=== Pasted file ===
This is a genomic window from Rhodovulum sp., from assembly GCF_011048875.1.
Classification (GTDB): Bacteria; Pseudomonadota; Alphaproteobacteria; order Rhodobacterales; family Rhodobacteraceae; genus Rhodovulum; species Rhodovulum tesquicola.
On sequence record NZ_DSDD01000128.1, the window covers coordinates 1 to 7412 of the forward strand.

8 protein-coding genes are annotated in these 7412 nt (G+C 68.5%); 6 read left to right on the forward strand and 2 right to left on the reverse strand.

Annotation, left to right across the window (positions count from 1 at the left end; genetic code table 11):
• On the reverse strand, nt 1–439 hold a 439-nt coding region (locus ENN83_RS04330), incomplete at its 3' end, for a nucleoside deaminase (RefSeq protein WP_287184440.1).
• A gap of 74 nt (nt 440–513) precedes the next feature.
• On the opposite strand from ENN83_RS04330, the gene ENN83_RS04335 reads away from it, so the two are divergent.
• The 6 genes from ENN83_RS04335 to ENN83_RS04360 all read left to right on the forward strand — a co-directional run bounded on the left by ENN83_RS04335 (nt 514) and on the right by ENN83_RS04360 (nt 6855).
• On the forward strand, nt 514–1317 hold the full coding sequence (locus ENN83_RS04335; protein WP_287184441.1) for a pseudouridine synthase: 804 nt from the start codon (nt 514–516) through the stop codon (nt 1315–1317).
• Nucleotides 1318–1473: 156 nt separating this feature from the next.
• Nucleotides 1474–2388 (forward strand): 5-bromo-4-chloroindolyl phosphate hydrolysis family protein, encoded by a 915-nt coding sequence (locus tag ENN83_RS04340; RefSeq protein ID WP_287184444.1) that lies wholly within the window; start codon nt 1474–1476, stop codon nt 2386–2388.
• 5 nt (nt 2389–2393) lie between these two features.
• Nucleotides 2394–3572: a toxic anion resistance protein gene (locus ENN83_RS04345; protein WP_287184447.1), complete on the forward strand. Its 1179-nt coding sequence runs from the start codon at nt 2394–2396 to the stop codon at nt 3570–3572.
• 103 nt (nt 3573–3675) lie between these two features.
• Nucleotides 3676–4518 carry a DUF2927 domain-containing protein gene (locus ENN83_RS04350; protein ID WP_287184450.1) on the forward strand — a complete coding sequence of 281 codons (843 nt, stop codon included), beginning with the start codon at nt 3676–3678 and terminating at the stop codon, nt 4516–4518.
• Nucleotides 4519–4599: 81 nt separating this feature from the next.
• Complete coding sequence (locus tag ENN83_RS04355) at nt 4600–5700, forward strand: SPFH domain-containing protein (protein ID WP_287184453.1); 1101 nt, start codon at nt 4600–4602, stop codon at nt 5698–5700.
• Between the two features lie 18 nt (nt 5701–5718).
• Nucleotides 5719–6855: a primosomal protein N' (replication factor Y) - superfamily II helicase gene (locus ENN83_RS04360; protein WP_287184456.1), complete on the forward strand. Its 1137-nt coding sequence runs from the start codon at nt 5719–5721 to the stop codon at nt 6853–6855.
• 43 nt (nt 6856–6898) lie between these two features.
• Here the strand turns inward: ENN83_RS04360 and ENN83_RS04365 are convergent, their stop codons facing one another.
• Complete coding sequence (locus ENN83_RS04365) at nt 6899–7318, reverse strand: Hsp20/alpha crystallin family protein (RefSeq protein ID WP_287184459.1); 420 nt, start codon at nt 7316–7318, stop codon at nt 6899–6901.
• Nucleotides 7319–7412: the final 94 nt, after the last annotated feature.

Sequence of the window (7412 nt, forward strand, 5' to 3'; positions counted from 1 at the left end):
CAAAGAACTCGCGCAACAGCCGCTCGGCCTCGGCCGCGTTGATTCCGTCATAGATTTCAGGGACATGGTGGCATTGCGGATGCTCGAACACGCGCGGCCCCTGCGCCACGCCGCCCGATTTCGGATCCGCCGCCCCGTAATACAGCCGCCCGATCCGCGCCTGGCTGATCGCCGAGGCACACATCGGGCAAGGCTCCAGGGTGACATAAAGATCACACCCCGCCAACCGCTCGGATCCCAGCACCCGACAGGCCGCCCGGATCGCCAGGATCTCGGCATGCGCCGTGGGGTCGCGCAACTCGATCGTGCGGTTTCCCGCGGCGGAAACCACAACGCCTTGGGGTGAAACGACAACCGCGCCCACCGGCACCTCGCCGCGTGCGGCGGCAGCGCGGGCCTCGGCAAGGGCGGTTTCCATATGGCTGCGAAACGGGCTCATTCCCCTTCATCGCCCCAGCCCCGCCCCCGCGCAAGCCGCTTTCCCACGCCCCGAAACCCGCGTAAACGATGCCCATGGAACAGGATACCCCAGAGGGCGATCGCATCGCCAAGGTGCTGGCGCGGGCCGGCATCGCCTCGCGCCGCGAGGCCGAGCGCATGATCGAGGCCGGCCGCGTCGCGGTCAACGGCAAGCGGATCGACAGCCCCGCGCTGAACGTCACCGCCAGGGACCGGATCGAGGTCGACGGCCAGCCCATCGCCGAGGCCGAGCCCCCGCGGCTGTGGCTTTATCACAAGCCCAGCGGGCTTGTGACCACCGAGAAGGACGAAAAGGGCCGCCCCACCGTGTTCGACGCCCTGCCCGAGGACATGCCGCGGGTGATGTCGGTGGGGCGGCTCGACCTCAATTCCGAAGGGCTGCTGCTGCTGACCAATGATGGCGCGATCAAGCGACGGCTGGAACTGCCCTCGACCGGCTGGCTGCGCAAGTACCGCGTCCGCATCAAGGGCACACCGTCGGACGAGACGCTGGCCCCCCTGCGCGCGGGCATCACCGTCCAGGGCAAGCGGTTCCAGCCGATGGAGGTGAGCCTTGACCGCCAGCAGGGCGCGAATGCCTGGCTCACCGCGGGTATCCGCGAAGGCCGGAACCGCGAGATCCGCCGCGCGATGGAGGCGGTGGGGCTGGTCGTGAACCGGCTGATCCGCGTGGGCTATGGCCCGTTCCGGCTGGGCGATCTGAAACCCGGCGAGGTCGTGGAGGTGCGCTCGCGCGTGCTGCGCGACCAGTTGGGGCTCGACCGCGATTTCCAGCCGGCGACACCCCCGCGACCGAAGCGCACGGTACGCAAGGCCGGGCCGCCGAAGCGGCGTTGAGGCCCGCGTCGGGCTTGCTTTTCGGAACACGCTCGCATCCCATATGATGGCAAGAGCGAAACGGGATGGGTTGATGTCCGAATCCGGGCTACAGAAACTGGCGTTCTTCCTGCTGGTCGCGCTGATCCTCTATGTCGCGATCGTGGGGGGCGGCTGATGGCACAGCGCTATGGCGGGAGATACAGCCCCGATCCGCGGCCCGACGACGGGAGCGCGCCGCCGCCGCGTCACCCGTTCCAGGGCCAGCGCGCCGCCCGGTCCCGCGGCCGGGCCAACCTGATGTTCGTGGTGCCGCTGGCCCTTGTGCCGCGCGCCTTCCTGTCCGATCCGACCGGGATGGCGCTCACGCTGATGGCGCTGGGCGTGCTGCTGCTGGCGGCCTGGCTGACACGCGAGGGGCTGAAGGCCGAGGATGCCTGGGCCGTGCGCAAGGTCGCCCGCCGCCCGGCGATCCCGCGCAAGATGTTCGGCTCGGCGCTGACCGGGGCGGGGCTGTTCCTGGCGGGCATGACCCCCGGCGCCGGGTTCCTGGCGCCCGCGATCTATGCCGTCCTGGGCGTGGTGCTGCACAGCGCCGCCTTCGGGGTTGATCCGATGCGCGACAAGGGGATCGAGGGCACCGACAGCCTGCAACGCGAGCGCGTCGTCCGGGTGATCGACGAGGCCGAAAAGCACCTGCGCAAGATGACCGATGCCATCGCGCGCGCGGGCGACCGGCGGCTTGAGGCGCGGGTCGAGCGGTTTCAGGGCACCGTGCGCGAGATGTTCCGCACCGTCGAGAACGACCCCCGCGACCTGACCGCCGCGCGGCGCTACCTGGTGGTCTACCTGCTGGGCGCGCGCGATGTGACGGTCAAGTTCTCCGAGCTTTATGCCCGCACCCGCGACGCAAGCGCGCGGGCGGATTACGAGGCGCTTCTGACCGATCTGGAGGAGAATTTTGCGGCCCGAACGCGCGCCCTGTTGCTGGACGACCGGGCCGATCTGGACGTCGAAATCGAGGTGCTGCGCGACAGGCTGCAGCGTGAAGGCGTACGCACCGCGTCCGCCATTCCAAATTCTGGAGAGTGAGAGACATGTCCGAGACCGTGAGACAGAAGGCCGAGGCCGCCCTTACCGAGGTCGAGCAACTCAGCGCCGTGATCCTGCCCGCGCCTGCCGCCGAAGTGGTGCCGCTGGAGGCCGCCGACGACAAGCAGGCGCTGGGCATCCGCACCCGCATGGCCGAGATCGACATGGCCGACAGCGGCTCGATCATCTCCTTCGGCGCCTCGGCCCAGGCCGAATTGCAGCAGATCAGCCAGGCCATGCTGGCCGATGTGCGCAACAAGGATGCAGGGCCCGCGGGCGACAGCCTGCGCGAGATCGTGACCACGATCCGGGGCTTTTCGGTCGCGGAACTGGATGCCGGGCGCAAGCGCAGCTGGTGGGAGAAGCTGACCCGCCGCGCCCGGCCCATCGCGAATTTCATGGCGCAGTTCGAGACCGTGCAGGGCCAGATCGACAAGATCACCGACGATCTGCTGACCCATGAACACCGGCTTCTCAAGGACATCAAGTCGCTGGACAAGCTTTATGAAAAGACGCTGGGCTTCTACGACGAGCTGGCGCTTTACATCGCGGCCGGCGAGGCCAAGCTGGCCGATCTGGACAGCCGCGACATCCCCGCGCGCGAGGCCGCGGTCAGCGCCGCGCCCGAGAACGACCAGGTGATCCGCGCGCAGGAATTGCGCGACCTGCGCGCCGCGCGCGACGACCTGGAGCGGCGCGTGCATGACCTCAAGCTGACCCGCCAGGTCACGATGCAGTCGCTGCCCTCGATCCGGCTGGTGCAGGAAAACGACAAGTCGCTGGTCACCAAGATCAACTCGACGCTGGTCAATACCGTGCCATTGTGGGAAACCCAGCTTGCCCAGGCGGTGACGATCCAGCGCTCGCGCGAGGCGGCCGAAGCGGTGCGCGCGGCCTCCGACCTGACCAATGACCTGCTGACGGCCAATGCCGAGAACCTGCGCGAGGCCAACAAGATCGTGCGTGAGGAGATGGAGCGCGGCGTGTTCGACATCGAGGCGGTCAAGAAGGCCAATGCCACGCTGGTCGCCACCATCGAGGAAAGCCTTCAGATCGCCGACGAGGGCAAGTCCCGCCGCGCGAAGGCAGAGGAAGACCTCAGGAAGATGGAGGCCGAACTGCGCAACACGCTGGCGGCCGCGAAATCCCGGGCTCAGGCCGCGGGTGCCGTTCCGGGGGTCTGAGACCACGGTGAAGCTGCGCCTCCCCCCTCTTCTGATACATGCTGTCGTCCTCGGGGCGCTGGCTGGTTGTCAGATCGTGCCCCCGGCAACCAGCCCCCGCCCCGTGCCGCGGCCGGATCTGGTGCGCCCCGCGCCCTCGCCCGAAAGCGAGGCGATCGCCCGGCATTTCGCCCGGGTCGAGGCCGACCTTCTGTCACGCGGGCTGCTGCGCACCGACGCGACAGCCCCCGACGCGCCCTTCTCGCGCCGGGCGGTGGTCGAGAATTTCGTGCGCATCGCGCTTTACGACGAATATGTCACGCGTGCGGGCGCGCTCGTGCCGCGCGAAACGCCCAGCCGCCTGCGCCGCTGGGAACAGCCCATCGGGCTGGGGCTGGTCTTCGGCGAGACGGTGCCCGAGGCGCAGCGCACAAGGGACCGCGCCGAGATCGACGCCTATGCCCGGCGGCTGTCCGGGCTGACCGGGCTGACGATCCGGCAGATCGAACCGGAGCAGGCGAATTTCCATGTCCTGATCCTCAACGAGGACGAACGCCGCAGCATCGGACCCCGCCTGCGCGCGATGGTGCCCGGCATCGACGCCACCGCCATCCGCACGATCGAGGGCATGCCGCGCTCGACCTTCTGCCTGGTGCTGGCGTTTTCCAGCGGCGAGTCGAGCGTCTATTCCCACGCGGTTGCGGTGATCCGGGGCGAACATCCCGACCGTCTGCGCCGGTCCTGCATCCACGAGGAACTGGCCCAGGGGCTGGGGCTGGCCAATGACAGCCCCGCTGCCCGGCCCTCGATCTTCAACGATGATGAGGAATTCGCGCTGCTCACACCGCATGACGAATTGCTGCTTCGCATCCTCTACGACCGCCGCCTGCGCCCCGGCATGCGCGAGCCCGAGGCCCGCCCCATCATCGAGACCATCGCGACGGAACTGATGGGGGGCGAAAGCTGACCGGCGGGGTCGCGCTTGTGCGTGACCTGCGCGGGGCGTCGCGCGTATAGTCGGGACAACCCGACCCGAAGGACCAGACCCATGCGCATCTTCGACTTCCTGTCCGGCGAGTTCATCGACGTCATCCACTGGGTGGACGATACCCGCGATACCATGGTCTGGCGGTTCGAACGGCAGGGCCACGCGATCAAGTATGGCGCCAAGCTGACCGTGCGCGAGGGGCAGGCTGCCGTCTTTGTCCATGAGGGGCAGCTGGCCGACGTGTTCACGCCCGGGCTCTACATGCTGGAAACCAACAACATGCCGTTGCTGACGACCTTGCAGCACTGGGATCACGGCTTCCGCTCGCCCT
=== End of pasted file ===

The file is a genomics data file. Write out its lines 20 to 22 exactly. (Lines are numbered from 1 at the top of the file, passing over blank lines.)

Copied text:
• Nucleotides 5719–6855: a primosomal protein N' (replication factor Y) - superfamily II helicase gene (locus ENN83_RS04360; protein WP_287184456.1), complete on the forward strand. Its 1137-nt coding sequence runs from the start codon at nt 5719–5721 to the stop codon at nt 6853–6855.
• 43 nt (nt 6856–6898) lie between these two features.
• Here the strand turns inward: ENN83_RS04360 and ENN83_RS04365 are convergent, their stop codons facing one another.